Saving copy of Cromwell stdout to: /home/aduncan/Documents/dockstore-tool-bamstats/Cromwell.stdout.txt
Saving copy of Cromwell stderr to: /home/aduncan/Documents/dockstore-tool-bamstats/Cromwell.stderr.txt
Output files left in place

So that’s a lot of information but you can see the process was a success. The output is kind of hard to parse, but look for the following text

Workflow bamstatsWorkflow complete. Final Outputs:	{
        "bamstatsWorkflow.bamstats.bamstats_report": "/home/aduncan/Documents/dockstore-tool-bamstats/cromwell-executions/bamstatsWorkflow/4d24ebd1-5151-4b07-82d7-272b184fd0eb/call-bamstats/execution/bamstats_report.zip"
        }

The final output can be found at /home/aduncan/Documents/dockstore-tool-bamstats/cromwell-executions/bamstatsWorkflow/4d24ebd1-5151-4b07-82d7-272b184fd0eb/call-bamstats/execution/bamstats_report.zip.

So what’s going on here? What’s the Dockstore CLI doing? It can best be summed up with this image:

Lifecycle

The command line first provisions input files. In our case, the files were local so no provisioning was needed. But as the tip above mentioned, these can be various URLs pointing to remote files. After provisioning the docker image is pulled and ran via the Cromwell command line. This uses the Dockstore.wdl and parameterization JSON file (test.wdl.json) to construct the underlying docker run command. Finally, the Dockstore CLI provisions files back.

Tip: you can use --debug to get much more information during this run, including the actual call to Cromwell (which can be super helpful in debugging):

java -jar /home/aduncan/.dockstore/libraries/cromwell-30.2.jar run /home/aduncan/Documents/dockstore-tool-bamstats/Dockstore.wdl --inputs /tmp/foo7282099563694004806json

Tip: the dockstore CLI automatically create a datastore directory in the current working directory where you execute the command and uses it for inputs/outputs. It can get quite large depending on the tool/inputs/outputs being used. Plan accordingly e.g. execute the dockstore CLI in a directory located on a partition with sufficient storage.

Adding a Test Parameter File

We are able to register the above input parameterization of the tool into Dockstore so that users can see and test an example with our tool. Users can manually add test parameter files for a given tool tag or workflow version through both the command line and the versions tab in the UI.

Tip: Make sure that any required input files are given as publically accessible URLs so that a user can run the example successfully.

Releasing on GitHub

At this point, we’ve successfully created our tool in Docker, tested it, written a workflow language descriptor that describes how to run it, and tested running this via the Dockstore command line. All of this work has been done locally; so if we encounter problems along the way, it is fast to perform debug cycles. At this point, we’re confident that the tool is bug free and ready to share with others. It’s time to release 1.25-6_1.1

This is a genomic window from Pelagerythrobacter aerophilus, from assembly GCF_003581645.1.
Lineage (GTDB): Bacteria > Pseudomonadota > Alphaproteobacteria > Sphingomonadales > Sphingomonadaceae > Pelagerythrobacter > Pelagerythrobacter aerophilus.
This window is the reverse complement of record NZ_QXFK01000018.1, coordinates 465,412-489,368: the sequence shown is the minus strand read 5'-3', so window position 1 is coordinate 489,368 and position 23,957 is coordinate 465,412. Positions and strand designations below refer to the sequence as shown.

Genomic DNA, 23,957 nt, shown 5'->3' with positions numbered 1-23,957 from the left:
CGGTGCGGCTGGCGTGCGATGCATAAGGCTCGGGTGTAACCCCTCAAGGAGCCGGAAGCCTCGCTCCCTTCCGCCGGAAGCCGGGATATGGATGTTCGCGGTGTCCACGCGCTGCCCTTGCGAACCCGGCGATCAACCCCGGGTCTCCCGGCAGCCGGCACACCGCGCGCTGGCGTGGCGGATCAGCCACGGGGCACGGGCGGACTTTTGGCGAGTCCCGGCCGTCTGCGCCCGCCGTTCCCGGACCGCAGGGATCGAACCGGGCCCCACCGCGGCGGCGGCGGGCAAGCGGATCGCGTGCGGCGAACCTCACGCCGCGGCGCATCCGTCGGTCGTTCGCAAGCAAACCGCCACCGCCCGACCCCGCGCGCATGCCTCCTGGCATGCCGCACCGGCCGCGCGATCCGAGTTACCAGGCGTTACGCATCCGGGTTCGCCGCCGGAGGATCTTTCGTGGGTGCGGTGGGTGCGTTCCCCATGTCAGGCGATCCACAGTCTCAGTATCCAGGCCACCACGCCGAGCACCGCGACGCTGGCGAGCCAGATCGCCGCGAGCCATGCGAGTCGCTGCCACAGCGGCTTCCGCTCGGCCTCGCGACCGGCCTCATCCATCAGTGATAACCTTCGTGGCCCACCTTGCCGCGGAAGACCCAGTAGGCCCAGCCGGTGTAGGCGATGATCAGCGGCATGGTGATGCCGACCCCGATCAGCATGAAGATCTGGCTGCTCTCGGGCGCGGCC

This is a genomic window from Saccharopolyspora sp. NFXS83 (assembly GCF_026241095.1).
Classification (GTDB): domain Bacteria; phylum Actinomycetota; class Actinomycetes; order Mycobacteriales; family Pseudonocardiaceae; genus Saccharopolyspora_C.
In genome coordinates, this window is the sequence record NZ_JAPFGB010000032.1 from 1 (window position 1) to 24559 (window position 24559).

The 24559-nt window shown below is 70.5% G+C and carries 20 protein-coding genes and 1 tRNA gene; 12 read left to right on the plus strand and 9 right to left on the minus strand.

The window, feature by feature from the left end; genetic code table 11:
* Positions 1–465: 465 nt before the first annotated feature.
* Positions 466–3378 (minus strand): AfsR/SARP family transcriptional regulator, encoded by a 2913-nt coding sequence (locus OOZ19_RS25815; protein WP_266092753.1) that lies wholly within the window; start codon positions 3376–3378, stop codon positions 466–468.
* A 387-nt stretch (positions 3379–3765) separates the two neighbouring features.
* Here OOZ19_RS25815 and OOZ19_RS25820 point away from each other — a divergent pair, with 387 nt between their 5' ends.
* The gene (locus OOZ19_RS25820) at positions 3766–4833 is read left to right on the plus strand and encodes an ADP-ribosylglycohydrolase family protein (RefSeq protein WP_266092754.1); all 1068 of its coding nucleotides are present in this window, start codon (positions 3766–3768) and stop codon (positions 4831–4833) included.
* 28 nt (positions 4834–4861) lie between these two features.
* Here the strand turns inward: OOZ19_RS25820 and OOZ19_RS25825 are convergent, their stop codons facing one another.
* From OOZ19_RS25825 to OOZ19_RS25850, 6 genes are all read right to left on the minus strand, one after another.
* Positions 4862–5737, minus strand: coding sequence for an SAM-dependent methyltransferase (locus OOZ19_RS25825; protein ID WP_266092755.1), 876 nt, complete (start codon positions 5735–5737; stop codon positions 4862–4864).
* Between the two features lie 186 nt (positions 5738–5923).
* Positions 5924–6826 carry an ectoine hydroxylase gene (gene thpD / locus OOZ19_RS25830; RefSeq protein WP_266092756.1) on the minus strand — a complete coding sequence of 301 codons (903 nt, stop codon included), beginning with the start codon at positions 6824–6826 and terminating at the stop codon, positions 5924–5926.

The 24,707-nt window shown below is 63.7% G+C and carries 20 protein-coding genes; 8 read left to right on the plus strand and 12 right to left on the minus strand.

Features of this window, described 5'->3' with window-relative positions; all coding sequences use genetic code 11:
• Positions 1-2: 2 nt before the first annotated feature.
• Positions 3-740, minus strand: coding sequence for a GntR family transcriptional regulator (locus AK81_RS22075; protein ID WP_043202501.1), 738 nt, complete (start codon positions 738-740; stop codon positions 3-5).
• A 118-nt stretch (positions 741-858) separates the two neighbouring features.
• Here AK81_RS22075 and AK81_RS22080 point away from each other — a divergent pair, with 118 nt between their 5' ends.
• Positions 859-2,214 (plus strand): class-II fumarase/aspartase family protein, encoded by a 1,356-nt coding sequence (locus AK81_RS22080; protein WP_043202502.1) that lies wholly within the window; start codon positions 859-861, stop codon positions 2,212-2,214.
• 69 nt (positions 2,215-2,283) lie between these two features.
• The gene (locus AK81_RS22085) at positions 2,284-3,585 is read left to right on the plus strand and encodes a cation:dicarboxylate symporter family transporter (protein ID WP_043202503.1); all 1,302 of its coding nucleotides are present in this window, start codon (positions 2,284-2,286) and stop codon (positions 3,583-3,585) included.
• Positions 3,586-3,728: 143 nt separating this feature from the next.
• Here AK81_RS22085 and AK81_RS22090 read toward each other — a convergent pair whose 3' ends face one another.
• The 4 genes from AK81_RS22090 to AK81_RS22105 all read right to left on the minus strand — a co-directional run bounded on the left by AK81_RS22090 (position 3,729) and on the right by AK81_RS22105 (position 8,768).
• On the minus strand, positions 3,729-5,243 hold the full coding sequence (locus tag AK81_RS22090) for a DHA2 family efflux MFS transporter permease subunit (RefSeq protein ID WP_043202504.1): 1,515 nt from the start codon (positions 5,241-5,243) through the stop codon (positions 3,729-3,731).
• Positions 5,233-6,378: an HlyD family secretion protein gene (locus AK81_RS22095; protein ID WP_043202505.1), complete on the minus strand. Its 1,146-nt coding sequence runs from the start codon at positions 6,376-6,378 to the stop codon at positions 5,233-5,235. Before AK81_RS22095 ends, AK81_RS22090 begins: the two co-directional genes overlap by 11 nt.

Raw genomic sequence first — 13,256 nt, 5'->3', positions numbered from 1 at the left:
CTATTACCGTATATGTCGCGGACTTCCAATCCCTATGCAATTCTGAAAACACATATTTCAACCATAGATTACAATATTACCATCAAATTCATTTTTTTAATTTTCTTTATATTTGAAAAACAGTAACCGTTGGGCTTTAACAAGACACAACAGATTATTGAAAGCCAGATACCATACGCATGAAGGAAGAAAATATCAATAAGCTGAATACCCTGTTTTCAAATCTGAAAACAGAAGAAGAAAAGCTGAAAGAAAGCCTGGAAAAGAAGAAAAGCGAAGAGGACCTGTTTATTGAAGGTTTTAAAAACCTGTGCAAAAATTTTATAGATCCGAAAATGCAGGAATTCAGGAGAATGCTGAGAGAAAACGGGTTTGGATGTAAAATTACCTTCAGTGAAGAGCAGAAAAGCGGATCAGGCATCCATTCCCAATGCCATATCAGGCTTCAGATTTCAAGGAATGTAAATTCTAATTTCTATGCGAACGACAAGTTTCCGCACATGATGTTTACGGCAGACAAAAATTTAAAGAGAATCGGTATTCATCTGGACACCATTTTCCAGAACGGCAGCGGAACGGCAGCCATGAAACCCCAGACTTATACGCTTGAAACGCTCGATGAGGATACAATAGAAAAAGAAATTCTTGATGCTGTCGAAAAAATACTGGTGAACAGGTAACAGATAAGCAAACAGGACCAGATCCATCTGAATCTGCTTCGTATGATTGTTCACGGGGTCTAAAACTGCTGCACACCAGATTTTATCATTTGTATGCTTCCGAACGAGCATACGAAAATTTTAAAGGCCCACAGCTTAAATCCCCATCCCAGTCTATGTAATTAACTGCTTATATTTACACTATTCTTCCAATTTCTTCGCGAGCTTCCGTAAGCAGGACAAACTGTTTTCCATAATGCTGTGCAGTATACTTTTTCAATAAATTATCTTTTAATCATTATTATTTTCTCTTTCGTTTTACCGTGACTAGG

Releasing will tag your GitHub repository with a version tag so you can always get back to this particular release. I’m going to use the tag 1.25-6_1.1 which I’ll need to update in my Docker image tag and also my CWL/WDL/Nextflow file. Note that if you’re following the tutorial using a forked version of the bamstats repo, your organization name should be different. GitHub makes it very easy to release:

Release

I click on “releases” in my forked version of the GitHub project page and then follow the directions to create a new release. Simple as that!

Tip: HubFlow is an excellent way to manage the lifecycle of releases on GitHub. Take a look!

Building on Quay.io

Now that you’ve perfected the Dockerfile, built the image on your local host, tested running the Docker container and tool packaged inside, and have released this version on GitHub, it’s time to push the image to a place where others can use it. For this you can use Docker Hub or GitLab but we prefer Quay.io since it integrates really nicely with Dockstore.

You can manually docker push the image you have already built but the most reliable and transparent thing you can do is link your GitHub repository (and the Dockerfile contained within) to Quay.io. This will cause Quay to automatically build the Docker image every time there is a change.

Log onto Quay.io now and setup a new repository (click the “+” icon).

New Quay Repo

For your sanity, you should match the name to what you were using previously. So in this case, it’s my username then the same repo name as in GitHub denis-yuen/dockstore-tool-bamstats. Also, Dockstore will only work with Public repositories currently. Notice I’m selecting “Link to a GitHub Repository Push.” This is because we want Quay to automatically build our Docker image every time we update the repository on GitHub. Very slick!

Build Trigger

Click through to select the organization and repo that will act as the source for your image. Here I select the GitHub repo for denis-yuen/dockstore-tool-bamstats but this should be the username or organization you used in your tutorial run-through.

It will then ask if there are particular branches you want to build; I typically just let it build everything.

So every time you do a commit to your GitHub repo, Quay automatically builds and tags a Docker image. If this is overkill for you, consider setting up a regular expression to trigger builds at this step.

Build Trigger

It will also ask you where your Dockerfile is located and where your build context is (normally the root).

At this point, you can confirm your settings and “Create Trigger” followed by “Run Trigger Now” to actually perform the initial build of the Docker images. You’ll need to click on the little gear icon next to your build trigger to accomplish this.

Manual Trigger

Manually trigger it with a version name of 1.25-6_1.1 for this tutorial. Normally, I let the build trigger build a new tag for each new release on GitHub. “latest” on Quay.io is built any time I check-in on any branch. This can be useful for development but is discouraged in favour of a tagged version number for formal releases of your tool.

In my example, I should see a 1.25-6_1.1 listed for this Quay.io Docker repository:

Build Tags

And I do, so this Docker image has been built successfully by Quay and is ready for sharing with the community.

Next Steps

Follow the next tutorial to create an account on Dockstore and link third party services.

See Also